WONDER tells the story of August (Auggie) Pullman, a boy who was born with a severe facial abnormality, because of which he had been homeschooled for his entire childhood. As Auggie himself bluntly puts it, "I won't describe what I look like. Whatever you're thinking, it's probably worse." The readers meet Auggie at a very significant time-his first time starting school with other students, entering the fifth grade at Beecher Prep in New York City. Auggie, at times naive (asking his mother "What's a lamb to the slaughter?") but other times keenly observant ("They think I don't know they're staring, but I can tell from the way their heads are tilted.") is a good-hearted kid thrust into an intimidating new environment. The story of Auggie's introduction to middle school is told through several different characters' points of view: Auggie himself; his older sister, Via, and her boyfriend Justin; family friend Miranda; and Auggie's classmates, Summer and Jack. Author R.J. Palacio has created extremely believable characters, whose spoken and inner dialogue seem natural for kids of their age. These characters give the reader their varying reactions to Auggie's appearance, how his relationship affects them, and their differing perspectives on the same key incidents in the book. WONDER is not only a story of how Auggie learns and grows through his time at school, but also what others learn from him, and how meeting or being close to such a unique person changes them, sometimes tests their moral fabric, and causes them to examine their own self-image as a result. This all sounds like very heavy stuff, but it is written with joy and youthful humor, and because it is told from the point of view of young people, it feels honest and unpretentious. The book was written for young adults, but it can be enjoyed by people of all ages. For those readers who are no longer school-age, it reminds us all of how frightening and strange and yet wonderful it was to be a kid growing up, figuring out who your true friends are and more importantly, who you are. I particularly loved the excerpts of songs and literature that began each new section, setting the tone for that person's upcoming perspective. Also very moving was the English class's ongoing project of discussing "Mr. Brown's precepts," philosophies of life which make the kids consider their own core beliefs and values. In the end of the book, the reader will enjoy reading the "postcard precepts" that the students come up with themselves. Thoroughly enjoyable, WONDER is a tender and moving book that you'll want to share with everyone you know.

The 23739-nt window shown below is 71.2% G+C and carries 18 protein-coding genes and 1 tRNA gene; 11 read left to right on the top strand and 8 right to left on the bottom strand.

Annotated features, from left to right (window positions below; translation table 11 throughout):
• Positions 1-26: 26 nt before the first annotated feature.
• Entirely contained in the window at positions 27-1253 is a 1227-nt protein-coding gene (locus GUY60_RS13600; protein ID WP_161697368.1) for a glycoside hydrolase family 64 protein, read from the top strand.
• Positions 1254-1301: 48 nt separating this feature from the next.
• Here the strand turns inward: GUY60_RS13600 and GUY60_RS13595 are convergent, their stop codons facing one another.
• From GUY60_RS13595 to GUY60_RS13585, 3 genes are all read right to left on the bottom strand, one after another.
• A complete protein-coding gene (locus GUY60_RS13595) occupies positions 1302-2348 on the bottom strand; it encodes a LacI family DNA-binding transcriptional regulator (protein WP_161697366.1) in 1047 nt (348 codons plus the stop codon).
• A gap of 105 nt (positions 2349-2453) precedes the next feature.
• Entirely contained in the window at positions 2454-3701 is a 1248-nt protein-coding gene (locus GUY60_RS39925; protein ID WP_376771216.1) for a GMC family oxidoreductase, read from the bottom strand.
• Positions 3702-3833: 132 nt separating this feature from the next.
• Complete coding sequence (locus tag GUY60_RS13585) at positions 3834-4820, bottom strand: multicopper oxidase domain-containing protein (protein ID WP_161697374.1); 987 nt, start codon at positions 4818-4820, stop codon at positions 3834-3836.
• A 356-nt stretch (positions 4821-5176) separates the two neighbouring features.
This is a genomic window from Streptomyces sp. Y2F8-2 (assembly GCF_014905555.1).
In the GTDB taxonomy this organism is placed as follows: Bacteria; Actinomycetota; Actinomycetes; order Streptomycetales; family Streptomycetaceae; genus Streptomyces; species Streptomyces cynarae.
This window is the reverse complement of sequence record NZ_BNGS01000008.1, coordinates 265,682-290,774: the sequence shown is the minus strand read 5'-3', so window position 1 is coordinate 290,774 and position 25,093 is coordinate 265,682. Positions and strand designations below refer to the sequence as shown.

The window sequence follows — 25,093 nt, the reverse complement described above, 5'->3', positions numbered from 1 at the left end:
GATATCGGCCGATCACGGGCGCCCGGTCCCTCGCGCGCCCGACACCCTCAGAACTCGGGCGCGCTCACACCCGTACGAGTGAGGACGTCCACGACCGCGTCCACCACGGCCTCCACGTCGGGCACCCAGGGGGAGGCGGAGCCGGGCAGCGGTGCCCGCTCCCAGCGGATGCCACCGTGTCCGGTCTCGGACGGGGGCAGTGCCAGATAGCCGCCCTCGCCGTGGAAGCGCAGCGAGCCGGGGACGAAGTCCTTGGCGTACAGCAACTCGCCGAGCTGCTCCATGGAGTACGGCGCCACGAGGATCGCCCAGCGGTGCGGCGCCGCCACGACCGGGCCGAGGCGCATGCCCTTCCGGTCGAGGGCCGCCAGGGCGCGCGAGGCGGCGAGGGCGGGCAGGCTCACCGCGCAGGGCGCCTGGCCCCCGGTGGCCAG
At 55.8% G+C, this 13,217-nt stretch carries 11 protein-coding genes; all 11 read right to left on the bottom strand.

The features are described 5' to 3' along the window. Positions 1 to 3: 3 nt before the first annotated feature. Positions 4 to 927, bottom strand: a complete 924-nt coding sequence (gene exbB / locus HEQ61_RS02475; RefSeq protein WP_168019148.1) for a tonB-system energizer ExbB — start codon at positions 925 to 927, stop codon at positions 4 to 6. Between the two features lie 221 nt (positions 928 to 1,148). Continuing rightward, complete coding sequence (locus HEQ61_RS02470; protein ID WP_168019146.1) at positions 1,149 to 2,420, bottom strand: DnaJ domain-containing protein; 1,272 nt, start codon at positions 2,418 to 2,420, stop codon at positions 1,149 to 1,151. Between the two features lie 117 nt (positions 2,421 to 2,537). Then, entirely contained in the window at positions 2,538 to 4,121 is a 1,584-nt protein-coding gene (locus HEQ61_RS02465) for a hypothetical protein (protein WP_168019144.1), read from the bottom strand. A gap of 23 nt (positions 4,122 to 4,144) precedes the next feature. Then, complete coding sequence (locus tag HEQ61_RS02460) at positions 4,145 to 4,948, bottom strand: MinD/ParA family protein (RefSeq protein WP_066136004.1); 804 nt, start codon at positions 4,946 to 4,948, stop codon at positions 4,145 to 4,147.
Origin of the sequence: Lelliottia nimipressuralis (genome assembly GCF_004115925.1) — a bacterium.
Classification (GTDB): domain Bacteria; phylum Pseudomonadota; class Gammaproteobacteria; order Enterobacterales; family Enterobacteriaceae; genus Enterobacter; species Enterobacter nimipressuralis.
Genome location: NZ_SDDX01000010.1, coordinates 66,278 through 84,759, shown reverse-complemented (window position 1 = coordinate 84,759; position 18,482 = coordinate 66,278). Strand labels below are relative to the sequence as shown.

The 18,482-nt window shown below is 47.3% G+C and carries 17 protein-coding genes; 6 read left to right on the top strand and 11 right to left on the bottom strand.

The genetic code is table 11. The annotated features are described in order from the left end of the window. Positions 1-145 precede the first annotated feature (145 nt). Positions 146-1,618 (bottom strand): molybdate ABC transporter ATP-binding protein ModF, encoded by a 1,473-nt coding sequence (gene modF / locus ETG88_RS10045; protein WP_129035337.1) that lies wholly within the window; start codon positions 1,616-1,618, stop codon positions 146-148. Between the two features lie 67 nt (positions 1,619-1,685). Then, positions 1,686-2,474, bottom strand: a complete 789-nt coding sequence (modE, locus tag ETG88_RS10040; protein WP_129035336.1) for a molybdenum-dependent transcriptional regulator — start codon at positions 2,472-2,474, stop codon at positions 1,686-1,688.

Born with a facial deformity that initially prevented his attendance at public school, Auggie Pullman enters the fifth grade at Beecher Prep and struggles with the dynamics of being both new and different, in a sparsely written tale about acceptance and self-esteem.